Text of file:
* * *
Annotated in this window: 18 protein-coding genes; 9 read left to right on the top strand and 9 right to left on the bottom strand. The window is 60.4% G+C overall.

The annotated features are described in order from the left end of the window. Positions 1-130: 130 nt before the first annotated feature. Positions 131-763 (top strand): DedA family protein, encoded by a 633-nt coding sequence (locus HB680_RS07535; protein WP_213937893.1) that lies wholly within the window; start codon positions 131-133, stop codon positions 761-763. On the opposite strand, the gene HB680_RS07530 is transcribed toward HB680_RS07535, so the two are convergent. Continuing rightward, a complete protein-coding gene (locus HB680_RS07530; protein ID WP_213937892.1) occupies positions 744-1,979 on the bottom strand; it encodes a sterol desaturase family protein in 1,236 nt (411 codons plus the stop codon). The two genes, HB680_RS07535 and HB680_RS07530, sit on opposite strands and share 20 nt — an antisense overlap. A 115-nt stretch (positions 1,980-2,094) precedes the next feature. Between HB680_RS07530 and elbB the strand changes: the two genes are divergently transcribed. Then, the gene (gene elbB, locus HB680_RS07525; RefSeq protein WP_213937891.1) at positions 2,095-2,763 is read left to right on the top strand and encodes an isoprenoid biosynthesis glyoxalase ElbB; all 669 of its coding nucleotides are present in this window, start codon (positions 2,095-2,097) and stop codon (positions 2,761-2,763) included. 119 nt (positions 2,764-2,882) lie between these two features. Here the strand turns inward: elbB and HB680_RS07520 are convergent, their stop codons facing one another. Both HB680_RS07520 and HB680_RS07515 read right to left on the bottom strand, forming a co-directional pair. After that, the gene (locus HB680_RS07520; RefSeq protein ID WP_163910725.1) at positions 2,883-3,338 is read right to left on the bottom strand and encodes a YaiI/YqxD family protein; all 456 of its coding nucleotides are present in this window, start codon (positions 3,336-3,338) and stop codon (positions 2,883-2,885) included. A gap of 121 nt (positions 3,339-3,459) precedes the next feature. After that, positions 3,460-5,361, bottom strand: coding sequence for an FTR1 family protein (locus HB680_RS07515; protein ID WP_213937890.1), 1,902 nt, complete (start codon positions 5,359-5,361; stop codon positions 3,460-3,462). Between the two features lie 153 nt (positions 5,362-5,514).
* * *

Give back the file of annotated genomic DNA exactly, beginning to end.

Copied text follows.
Annotated in this window: 18 protein-coding genes; 9 read left to right on the top strand and 9 right to left on the bottom strand. The window is 60.4% G+C overall.

The annotated features are described in order from the left end of the window. Positions 1-130: 130 nt before the first annotated feature. Positions 131-763 (top strand): DedA family protein, encoded by a 633-nt coding sequence (locus HB680_RS07535; protein WP_213937893.1) that lies wholly within the window; start codon positions 131-133, stop codon positions 761-763. On the opposite strand, the gene HB680_RS07530 is transcribed toward HB680_RS07535, so the two are convergent. Continuing rightward, a complete protein-coding gene (locus HB680_RS07530; protein ID WP_213937892.1) occupies positions 744-1,979 on the bottom strand; it encodes a sterol desaturase family protein in 1,236 nt (411 codons plus the stop codon). The two genes, HB680_RS07535 and HB680_RS07530, sit on opposite strands and share 20 nt — an antisense overlap. A 115-nt stretch (positions 1,980-2,094) precedes the next feature. Between HB680_RS07530 and elbB the strand changes: the two genes are divergently transcribed. Then, the gene (gene elbB, locus HB680_RS07525; RefSeq protein WP_213937891.1) at positions 2,095-2,763 is read left to right on the top strand and encodes an isoprenoid biosynthesis glyoxalase ElbB; all 669 of its coding nucleotides are present in this window, start codon (positions 2,095-2,097) and stop codon (positions 2,761-2,763) included. 119 nt (positions 2,764-2,882) lie between these two features. Here the strand turns inward: elbB and HB680_RS07520 are convergent, their stop codons facing one another. Both HB680_RS07520 and HB680_RS07515 read right to left on the bottom strand, forming a co-directional pair. After that, the gene (locus HB680_RS07520; RefSeq protein ID WP_163910725.1) at positions 2,883-3,338 is read right to left on the bottom strand and encodes a YaiI/YqxD family protein; all 456 of its coding nucleotides are present in this window, start codon (positions 3,336-3,338) and stop codon (positions 2,883-2,885) included. A gap of 121 nt (positions 3,339-3,459) precedes the next feature. After that, positions 3,460-5,361, bottom strand: coding sequence for an FTR1 family protein (locus HB680_RS07515; protein ID WP_213937890.1), 1,902 nt, complete (start codon positions 5,359-5,361; stop codon positions 3,460-3,462). Between the two features lie 153 nt (positions 5,362-5,514).